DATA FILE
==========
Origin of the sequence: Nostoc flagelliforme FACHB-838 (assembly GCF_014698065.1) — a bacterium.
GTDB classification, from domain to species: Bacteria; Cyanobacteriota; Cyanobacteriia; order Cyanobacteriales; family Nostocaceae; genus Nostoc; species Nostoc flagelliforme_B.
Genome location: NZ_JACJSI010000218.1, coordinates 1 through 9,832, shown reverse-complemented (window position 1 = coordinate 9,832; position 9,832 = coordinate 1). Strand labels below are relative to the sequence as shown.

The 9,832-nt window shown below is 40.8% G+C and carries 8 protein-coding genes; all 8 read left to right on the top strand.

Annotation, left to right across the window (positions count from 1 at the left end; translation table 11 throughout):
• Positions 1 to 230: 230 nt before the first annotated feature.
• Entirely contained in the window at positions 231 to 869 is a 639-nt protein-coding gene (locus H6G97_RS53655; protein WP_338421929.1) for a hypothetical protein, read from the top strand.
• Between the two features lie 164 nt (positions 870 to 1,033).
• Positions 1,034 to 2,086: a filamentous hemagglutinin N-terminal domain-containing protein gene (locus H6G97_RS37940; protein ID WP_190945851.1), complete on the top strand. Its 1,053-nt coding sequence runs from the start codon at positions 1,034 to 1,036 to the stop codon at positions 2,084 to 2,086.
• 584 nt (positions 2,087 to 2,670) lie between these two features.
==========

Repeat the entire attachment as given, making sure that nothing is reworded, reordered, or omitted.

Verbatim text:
Origin of the sequence: Nostoc flagelliforme FACHB-838 (assembly GCF_014698065.1) — a bacterium.
GTDB classification, from domain to species: Bacteria; Cyanobacteriota; Cyanobacteriia; order Cyanobacteriales; family Nostocaceae; genus Nostoc; species Nostoc flagelliforme_B.
Genome location: NZ_JACJSI010000218.1, coordinates 1 through 9,832, shown reverse-complemented (window position 1 = coordinate 9,832; position 9,832 = coordinate 1). Strand labels below are relative to the sequence as shown.

The 9,832-nt window shown below is 40.8% G+C and carries 8 protein-coding genes; all 8 read left to right on the top strand.

Annotation, left to right across the window (positions count from 1 at the left end; translation table 11 throughout):
• Positions 1 to 230: 230 nt before the first annotated feature.
• Entirely contained in the window at positions 231 to 869 is a 639-nt protein-coding gene (locus H6G97_RS53655; protein WP_338421929.1) for a hypothetical protein, read from the top strand.
• Between the two features lie 164 nt (positions 870 to 1,033).
• Positions 1,034 to 2,086: a filamentous hemagglutinin N-terminal domain-containing protein gene (locus H6G97_RS37940; protein ID WP_190945851.1), complete on the top strand. Its 1,053-nt coding sequence runs from the start codon at positions 1,034 to 1,036 to the stop codon at positions 2,084 to 2,086.
• 584 nt (positions 2,087 to 2,670) lie between these two features.